How to Make a Fake Rock Waterfall

Updated February 21, 2017

Adding a water feature such as a waterfall to your backyard or pool area creates a fresh, tropical feel and is soothing with the sound of the running water. While real rock is often used to create waterfalls, fake rock is also suitable, and has the advantage of being cheaper and lighter while still looking authentic. If your waterfall isn't part of a backyard swimming pool, rather a stand-alone feature, then you will also need to incorporate a small catchment pool into your waterfall design so that the water from the waterfall can circulate.

Dig a hole about 1 foot deep and 3 feet across for your catchment pond. Make a small channel in the side of the pond, near where the waterfall structure will be, around 1 inch wide. This is to hide the pump hose.

Line the pond with the pond liner, placing a few river stones around the edge to hold the liner down. Make sure the channel for the hose is still accessible.

Lay the pump hose along the channel with the end protruding 3 or 4 inches into the pond hollow with the remainder leading to where the pump will go.

Arrange the largest rocks on the edge of the pond to form the base of the waterfall. When building the waterfall, think of the shape as a more of a pyramid, rather than a rectangle or tower. Create ledges at different levels where the water can pool before flowing over--you can buy fake rocks with a concave top specifically for this purpose. Remember that the front of the waterfall is not the only side visible, you are creating a 3D structure, rather than a wall.

Attach the pump to the end of the pond hose then attach the waterfall hose. Thread the waterfall hose through the centre of the pile of larger stones, and continue laying more stones, making sure the waterfall hose continues up through the middle of the rock pile. Every couple of rocks, take a step back and evaluate the look of the waterfall from all sides before continuing.

Lay stones laterally so it looks like a natural rock shelf rather than a rock tower, then test the flow of the water by putting the garden hose end where the end of the waterfall hose is and turning it on. Adjust the position of any rocks that are obstructing the flow, or if the water is not properly flowing into the catchment pond.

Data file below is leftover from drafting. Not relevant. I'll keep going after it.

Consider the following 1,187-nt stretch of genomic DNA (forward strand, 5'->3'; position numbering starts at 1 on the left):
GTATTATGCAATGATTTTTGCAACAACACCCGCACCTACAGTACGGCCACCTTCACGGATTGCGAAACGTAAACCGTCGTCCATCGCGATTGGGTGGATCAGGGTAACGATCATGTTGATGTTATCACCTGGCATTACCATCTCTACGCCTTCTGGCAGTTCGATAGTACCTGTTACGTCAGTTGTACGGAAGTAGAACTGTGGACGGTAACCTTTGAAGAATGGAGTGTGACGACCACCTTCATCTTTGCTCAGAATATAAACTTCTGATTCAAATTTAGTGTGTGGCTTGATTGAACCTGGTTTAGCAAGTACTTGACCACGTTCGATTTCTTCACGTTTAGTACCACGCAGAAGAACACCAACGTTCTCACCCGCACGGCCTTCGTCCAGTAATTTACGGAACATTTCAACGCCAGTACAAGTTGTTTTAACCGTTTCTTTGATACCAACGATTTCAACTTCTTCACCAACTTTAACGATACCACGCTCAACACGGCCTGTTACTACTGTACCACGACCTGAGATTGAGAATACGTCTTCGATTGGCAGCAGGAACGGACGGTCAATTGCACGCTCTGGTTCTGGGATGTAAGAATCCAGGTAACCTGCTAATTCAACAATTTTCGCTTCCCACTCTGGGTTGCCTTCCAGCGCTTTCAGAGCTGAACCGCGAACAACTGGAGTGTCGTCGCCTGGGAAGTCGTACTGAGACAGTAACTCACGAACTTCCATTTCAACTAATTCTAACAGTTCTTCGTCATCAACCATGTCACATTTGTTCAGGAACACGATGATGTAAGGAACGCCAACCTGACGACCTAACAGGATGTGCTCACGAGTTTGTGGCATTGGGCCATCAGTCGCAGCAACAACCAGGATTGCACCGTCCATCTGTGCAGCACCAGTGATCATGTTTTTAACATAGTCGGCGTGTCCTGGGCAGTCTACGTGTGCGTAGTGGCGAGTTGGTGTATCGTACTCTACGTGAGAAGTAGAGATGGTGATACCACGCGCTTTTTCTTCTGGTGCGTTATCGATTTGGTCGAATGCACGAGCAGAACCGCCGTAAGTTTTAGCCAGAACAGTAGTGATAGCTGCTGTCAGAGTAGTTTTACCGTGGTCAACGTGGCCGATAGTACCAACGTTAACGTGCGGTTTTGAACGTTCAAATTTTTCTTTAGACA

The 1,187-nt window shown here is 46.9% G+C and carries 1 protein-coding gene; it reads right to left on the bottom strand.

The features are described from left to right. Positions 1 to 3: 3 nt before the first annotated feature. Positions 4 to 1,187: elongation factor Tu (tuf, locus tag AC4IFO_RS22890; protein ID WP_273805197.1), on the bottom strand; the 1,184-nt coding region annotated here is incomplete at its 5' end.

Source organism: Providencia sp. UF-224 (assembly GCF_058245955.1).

Cement any rocks that are a bit unsteady only once the waterfall is how you want it. Refer to the cement mix directions for appropriate curing time. Use an easy-mix cement designed for use in home and gardens. A waterproof cement is not necessary so long as you give the cement adequate time to cure before turning the pump on. The water will not affect the bonding capacity of the cement once the cement is cured.

Fill the catchment pond with water then turn on the pump.


If the water shoots upwards, instead of trickling down the waterfall, place a small river stone over the opening of the waterfall hose. This will make the water flow properly. Plants around the edge of the pond, and even on small ledges in the waterfall help to make the whole design look natural. Fish can be added to the pond, so long as you use a pump with a filter, and there are no dangers from predators such as birds or cats.

Things You'll Need

  • Shovel
  • Pond liner
  • Water pump with hose
  • Fake rock, variable sizes
  • River stones
  • Garden hose
  • Cement
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About the Author

B.T. Alo is media director, chief writer and editor for a U.S.-based marketing and consulting firm. He holds a bachelor's degree in business and communications. Alo's interests include business, investments, electronics, personal finance, health, communication, popular trends and travel.